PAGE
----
The United States oil rig count jumped by 21 this week, to its highest level since September 2015, according to Baker Hughes’ latest rig on domestic drilling activity.
The number of oil rigs currently active in the United States now sits at 652, which is an increase of 280 year over year.
The sizeable jump in rigs signals an indifference by American shale producers towards warnings issued by the Saudi Arabian leadership against increased production. The KSA, which serves as the de facto leader of the Organization of Petroleum Exporting Countries (OPEC), entered into an agreement with its fellow bloc members and 11 NOPEC nations to cut production by 1.8 million barrels.
So far, Riyadh has been doing the heavy-lifting, while its partners cut less than expected and enjoyed higher profits from an oil barrel stable above the $55 point. But cheap shale output from the U.S. threatens the effectiveness of the OPEC agreement, which aims to eliminate the supply glut.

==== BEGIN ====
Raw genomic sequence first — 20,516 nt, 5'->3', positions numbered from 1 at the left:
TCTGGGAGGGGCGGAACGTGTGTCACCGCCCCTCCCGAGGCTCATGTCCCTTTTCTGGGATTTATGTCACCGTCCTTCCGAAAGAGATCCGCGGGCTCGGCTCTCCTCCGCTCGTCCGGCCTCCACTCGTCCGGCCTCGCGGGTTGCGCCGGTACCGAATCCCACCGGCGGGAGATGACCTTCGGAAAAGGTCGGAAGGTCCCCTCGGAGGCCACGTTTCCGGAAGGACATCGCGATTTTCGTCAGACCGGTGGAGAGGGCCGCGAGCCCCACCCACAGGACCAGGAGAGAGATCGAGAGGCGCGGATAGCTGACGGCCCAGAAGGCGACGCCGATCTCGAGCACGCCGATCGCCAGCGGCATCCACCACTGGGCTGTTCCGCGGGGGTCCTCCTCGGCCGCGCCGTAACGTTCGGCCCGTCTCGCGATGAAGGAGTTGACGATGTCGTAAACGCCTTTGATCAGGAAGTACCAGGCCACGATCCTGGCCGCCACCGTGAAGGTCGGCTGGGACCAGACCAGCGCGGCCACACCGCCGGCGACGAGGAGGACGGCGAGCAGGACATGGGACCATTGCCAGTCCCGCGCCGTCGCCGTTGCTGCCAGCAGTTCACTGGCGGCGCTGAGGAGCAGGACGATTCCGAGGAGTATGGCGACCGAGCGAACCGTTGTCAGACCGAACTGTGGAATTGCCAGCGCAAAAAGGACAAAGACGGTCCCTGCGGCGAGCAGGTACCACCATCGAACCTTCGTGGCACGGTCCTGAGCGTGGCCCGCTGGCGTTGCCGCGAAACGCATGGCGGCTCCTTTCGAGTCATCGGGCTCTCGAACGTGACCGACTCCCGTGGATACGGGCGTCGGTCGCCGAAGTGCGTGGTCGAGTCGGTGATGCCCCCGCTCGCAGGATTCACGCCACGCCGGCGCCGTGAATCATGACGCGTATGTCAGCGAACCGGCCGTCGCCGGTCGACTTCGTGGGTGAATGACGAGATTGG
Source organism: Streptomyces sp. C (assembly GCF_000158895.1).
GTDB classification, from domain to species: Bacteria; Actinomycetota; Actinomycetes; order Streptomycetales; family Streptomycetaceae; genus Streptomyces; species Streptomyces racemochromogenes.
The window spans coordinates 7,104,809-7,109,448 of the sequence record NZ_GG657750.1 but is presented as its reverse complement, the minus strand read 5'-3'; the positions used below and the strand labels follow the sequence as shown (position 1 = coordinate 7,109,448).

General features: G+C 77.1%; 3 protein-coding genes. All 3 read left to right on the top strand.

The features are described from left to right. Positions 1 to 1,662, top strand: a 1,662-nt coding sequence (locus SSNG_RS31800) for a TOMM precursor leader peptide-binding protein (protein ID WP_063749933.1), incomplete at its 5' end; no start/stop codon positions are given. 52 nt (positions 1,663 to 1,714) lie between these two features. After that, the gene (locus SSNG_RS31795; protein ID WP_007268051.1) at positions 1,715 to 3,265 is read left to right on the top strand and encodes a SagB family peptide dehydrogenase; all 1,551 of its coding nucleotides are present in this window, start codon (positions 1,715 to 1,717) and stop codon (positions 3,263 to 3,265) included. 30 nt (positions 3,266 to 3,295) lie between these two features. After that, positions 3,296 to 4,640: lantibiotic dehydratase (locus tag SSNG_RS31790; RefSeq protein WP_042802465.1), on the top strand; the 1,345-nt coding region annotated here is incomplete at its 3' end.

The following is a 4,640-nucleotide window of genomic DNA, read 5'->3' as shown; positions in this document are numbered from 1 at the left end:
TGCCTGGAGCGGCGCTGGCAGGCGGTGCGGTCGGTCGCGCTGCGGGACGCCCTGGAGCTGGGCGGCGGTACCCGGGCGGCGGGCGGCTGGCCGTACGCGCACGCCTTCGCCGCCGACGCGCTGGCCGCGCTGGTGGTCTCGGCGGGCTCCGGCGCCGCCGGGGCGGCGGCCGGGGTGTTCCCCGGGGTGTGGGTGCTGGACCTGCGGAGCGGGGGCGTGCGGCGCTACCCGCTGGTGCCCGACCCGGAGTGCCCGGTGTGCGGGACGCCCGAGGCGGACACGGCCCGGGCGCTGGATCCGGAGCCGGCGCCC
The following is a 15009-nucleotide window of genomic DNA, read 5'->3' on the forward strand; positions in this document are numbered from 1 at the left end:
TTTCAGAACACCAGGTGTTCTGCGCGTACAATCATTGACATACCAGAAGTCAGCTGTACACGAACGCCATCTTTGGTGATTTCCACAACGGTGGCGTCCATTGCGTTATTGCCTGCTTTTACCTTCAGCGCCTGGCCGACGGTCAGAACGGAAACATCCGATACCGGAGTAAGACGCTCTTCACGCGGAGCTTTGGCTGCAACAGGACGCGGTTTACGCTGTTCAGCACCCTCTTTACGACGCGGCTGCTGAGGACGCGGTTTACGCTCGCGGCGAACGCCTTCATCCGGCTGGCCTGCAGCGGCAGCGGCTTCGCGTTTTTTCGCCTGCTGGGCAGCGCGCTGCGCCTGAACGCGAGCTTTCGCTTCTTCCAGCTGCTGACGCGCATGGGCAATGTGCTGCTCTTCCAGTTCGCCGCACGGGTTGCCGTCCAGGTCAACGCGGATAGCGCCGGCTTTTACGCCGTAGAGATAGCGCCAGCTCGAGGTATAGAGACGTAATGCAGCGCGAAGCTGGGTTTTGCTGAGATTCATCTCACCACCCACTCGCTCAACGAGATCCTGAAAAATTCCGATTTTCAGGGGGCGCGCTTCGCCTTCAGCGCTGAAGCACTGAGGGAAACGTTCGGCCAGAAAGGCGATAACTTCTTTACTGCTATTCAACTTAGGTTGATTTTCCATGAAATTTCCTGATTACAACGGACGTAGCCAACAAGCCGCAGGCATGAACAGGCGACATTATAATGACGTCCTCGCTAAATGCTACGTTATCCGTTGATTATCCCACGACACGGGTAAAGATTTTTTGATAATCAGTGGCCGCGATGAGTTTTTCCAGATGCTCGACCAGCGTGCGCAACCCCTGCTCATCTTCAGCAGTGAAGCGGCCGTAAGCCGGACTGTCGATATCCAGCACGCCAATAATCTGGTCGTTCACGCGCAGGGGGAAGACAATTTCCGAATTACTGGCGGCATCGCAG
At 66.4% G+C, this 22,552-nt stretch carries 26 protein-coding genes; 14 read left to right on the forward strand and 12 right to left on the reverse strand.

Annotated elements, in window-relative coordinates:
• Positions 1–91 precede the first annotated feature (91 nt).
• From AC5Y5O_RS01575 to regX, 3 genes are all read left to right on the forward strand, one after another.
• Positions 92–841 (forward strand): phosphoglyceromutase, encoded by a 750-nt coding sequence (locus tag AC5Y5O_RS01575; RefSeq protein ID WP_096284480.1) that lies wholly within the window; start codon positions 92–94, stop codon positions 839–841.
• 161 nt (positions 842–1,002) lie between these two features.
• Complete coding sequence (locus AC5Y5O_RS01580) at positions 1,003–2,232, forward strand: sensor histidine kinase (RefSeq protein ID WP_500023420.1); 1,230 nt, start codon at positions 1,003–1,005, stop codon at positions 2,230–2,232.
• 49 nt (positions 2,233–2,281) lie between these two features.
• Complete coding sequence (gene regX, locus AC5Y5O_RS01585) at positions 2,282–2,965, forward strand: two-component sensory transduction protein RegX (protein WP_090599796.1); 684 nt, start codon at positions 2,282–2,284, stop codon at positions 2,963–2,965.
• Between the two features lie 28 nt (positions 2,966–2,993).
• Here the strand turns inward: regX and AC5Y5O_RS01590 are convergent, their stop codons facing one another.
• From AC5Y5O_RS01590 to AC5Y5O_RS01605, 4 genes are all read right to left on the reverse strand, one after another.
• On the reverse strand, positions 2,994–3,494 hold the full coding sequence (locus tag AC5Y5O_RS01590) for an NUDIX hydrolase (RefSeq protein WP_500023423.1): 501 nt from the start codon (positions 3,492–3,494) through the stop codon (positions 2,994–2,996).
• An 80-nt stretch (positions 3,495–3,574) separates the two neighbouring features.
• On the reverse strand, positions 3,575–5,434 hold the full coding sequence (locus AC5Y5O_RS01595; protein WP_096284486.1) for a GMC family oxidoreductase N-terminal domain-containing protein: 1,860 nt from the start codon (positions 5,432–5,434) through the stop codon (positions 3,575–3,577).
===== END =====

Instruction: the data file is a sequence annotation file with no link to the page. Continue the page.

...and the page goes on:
Gas rigs were down by two to 155, an increase of 63 over a year ago.
State-wise, Texas and Oklahoma gained eight and seven rigs, respectively. New Mexico saw a three-rig rise, while Alaska, California, North Dakota, Pennsylvania, and West Virginia gained one each. Related: Will Russia Ditch Its Ambitious Oil Tax Reform?
The Permian Basin saw the most number of rigs added, bringing 7 additional rigs online to reach 315. The Permian Basin now has 168 more rigs in production than this time last year. Cana Woodford, Eagle Ford, and Marcellus Basins all saw 2-rig increases, and Barnett, Granite Wash, Mississippian, and the Williston Basin all added one. There were no decreases this week in the number of operational rigs per basin.
By state, Texas was the biggest winner this week with an additional 8 rigs, with Oklahoma coming in a close second with an increase of 7 rigs.
By Zainab Calcuttawala for Oilprice.com
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